Major bitcoin exchange Kraken has raised withdrawal fees to 0.0025 BTC, just under $7 at current prices, citing the value as its average cost of network fees per transaction.
In a circular to customers on Thursday, Kraken, which together with Coinbase is one of the US’s largest cryptocurrency exchanges, said the move “brings the withdrawal fee more in line” with costs.
“Kraken always pays a miner fee that is sufficient to ensure transactions are processed quickly. However, the average miner fee required to prioritize and confirm Bitcoin transactions has been increasing for some time without a corresponding increase in the fee we charge to clients.”
When a bitcoin transaction is broadcasted to the network, there is a fee attached to incentivize miners to include that transaction into their next mined block. The higher the attached fee, the higher the likelihood of a miner including the transaction to their block.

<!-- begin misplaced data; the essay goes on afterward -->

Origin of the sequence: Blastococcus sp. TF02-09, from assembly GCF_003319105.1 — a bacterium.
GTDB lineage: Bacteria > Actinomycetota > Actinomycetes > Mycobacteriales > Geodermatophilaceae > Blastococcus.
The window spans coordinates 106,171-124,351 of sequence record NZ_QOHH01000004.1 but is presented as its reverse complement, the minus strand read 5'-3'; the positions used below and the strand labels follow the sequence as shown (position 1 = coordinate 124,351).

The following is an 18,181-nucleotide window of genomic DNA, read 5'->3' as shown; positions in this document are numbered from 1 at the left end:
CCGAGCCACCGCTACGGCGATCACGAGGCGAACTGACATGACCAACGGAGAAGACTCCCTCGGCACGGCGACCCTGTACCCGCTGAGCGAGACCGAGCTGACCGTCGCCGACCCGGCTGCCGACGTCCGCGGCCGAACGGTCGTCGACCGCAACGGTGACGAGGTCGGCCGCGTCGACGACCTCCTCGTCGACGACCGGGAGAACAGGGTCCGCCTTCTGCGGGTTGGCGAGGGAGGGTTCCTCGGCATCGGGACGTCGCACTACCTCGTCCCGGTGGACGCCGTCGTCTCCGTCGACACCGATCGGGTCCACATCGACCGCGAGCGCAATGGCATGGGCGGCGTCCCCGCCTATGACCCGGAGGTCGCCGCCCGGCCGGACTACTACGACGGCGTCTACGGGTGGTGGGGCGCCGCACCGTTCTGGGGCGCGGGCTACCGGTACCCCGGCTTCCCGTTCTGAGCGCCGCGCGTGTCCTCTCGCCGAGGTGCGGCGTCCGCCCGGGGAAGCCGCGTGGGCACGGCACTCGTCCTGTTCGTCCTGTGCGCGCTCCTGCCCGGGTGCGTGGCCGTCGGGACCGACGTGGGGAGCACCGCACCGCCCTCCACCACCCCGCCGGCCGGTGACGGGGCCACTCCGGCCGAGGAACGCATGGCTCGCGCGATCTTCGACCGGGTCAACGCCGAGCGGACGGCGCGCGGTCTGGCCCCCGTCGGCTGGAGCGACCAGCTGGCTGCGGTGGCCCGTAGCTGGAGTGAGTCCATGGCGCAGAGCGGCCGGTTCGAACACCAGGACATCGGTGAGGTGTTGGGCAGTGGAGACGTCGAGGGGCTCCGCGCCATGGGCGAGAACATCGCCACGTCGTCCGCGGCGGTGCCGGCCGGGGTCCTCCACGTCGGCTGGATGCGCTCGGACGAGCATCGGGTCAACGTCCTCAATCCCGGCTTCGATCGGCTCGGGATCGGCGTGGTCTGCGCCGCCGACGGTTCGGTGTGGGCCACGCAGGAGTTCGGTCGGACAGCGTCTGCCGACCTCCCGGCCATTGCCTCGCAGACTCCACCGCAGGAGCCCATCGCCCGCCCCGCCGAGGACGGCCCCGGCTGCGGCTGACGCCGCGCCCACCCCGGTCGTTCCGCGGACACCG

Kraken adds that the new updated withdrawal fee it will now charge customers is closer to the miner fees it sees.
Like Coinbase, Kraken is feeling the pinch from a combination of increasing fees and increased transaction numbers as a wave of new adopters come on board.
Along with Bitcoin, the withdrawal fee for USDT tokens also increased, coming in at 5 USDT as the token utilizes the same network.
Gnosis also came in for rises, this time to 0.004 GNO, Kraken saying this was due to a fall in the token’s value.
The move appears to be a precursor to what officials are calling “more dynamic” fees which will be active in future. These will track current miner fee rates, offering customers a suitable fee at the time of the withdrawal request along with more closely matching Kraken’s own costs.
“In the near future network fees for bitcoin (and possibly other tokens if needed) will be updated dynamically to better match the fee to our costs.” Kraken stated.
Reactions were predictably dry, with users suggesting trading and withdrawing other coins with lower fees, including Ethereum (ETH) and even Dogecoin, the latter attracting fees of around one cent.
Yesterday, Blockstream’s Adam Back suggested Bitcoin users would ultimately accept paying up to $100 per transaction.